The cruise next day gave us a chance to see the islands, and how different they were to each other. We first anchored off a small bay and had the chance to expose our lily-white pasty parts to the locals for a swim. Oh my word, the water was so warm and clear, and everyone was tanned brown except us.

Sleeping Dragon
Eolie Strombolicchio, the old volcanic plug, complete with dragon.
The buildings in Panarea were painted perfectly white. Narrow cobbled streets ran between, just wide enough for the three-wheel contraptions that plied them: a cross of motorbike and minivan, they spluttered up and down, carrying anything that fitted inside or on top. Fruit, wine, stone blocks or people were all piled high.

Panarea was so lovely, I wondered where the people lived, and so climbed beyond the glistening white walls and blue-painted doors to find some exposed edges, so to speak. Against the cliffs above the town were backyards with three-wheelers parked haphazardly. Old furniture and broken trailers competed the jumble. Hens pecked about in the dust and shade. Most of Panarea was picture-perfect for the tourists, but it was good to find the quiet corners where life went on.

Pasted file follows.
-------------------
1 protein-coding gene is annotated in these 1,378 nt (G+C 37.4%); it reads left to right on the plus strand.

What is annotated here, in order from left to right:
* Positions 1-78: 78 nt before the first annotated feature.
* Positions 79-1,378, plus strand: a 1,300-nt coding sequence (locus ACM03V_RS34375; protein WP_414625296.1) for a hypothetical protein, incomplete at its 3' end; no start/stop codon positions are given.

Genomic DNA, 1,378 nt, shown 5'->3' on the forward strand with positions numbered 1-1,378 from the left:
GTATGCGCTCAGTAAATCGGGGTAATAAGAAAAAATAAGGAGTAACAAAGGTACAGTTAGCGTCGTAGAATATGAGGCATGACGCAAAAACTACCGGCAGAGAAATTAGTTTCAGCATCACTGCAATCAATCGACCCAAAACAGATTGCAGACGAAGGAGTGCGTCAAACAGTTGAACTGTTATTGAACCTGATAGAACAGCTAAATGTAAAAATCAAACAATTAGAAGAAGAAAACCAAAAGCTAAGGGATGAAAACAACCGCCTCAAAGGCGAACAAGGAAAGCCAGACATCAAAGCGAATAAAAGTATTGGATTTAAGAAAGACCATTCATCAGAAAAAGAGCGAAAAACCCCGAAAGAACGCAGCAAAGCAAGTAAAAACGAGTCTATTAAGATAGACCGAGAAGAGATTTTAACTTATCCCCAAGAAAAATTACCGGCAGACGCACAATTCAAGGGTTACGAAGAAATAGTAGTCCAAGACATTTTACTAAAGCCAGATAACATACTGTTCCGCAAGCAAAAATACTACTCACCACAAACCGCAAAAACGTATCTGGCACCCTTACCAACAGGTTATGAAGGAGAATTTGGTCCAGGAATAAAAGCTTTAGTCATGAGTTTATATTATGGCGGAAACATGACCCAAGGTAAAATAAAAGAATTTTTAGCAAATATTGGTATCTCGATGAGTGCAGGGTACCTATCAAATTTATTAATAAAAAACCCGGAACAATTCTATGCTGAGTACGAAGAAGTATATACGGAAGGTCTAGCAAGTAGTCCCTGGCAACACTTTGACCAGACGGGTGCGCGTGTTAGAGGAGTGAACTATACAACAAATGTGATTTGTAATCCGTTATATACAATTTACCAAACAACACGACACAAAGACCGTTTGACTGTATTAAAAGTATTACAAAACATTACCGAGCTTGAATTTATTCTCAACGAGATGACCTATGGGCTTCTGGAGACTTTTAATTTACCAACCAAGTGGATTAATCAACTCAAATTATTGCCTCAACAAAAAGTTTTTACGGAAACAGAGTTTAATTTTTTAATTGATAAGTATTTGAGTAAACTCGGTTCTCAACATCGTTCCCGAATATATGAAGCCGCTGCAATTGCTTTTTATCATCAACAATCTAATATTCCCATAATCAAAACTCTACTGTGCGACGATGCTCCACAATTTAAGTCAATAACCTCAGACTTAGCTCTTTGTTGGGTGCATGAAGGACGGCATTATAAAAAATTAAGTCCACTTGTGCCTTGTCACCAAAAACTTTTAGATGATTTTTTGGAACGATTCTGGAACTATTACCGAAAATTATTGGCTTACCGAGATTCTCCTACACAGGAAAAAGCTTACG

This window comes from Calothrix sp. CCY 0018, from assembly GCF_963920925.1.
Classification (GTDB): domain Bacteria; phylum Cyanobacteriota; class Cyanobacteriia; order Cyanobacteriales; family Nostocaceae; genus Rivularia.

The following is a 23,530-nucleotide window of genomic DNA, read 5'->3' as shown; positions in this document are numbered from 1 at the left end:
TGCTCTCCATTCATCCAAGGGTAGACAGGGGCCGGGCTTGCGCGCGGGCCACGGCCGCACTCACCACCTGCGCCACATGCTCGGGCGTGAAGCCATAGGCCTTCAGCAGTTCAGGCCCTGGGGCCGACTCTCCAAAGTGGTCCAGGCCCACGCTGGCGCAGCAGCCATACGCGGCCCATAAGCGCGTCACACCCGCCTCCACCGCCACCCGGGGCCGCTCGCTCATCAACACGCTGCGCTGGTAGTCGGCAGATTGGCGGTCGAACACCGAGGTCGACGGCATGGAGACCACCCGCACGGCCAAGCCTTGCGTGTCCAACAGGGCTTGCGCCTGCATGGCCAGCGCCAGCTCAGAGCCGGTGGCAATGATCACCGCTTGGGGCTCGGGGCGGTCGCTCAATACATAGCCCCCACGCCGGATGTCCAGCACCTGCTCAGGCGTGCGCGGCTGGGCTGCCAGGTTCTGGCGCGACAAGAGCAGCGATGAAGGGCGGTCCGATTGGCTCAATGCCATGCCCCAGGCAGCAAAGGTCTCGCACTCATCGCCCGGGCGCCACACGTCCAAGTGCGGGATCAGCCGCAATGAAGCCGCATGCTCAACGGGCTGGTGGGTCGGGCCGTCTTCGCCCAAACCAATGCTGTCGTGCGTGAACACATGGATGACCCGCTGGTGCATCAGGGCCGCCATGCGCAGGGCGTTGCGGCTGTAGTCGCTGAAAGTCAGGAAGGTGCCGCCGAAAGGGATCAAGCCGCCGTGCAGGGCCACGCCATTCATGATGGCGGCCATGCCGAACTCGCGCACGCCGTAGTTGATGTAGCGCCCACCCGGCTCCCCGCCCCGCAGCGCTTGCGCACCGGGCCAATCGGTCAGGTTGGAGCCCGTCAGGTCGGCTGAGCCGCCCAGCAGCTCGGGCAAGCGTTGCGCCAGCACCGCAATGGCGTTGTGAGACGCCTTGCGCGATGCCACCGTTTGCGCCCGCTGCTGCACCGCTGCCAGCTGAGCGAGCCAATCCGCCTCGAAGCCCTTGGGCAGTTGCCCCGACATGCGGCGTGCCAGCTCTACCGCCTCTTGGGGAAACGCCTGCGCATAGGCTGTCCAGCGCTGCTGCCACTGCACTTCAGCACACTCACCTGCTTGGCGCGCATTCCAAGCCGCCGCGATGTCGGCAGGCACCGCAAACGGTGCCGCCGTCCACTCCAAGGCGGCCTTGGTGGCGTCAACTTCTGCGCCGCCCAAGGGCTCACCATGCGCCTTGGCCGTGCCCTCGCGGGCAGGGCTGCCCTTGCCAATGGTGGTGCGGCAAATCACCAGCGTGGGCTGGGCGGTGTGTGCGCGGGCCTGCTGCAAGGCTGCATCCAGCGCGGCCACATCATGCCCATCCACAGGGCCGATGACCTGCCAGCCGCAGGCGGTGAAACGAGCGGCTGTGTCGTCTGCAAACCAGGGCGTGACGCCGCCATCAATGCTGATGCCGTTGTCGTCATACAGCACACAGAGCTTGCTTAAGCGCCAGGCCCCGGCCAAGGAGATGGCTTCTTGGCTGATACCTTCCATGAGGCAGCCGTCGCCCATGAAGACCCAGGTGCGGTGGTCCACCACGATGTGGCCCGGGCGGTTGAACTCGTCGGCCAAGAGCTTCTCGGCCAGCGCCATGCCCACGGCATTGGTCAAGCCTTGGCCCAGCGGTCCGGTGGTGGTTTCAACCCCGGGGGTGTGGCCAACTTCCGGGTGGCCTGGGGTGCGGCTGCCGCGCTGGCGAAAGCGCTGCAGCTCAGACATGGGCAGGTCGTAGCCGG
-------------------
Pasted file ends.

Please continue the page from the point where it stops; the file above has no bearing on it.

Ficogrande on Stromboli was a similarly clean and lovely village, but the grey volcano rising tall behind the town made its own statement. I had thought I wouldn't succumb to adventure tourism but, that evening, the boat took us below the crater and even from that distant vantage point, the sight of red-orange lava blasting upwards was incredible.
I decided I'd regret it if I didn't go, so booked myself on a trip back there the next day. I was a bit nervous and wondered what I was getting myself into. I'd had a lot of experience living through earthquakes in Christchurch. The thing I grew to hate most, was the sound. Up on Stromboli, I didn't want that kind of thrill. I'd had enough already, fifteen thousand times over. Would the ground shake when the volcano erupted? How loud would it be?

The ascent was steady but very hot for the first few hundred metres, until we broke out of the vegetation. Then it was just an open path zig-zagging up a lava scree, cooled by a soft breeze.

Three hours after setting off, we were standing on the top ridge just below the peak, with the sun setting peacefully through a soft haze. Then, one of the four vents blew. A fan of dark red lava sprayed out and pattered gently onto the slope. It was so obviously powerful and yet had a grace that I hadn't expected. To feel the immense pressure and sub-aural signature of an eruption coming up through my bones was exactly like waiting for an earthquake. But this time I felt safe and could just enjoy the display. Our guides were excellent, shepherding us with ease.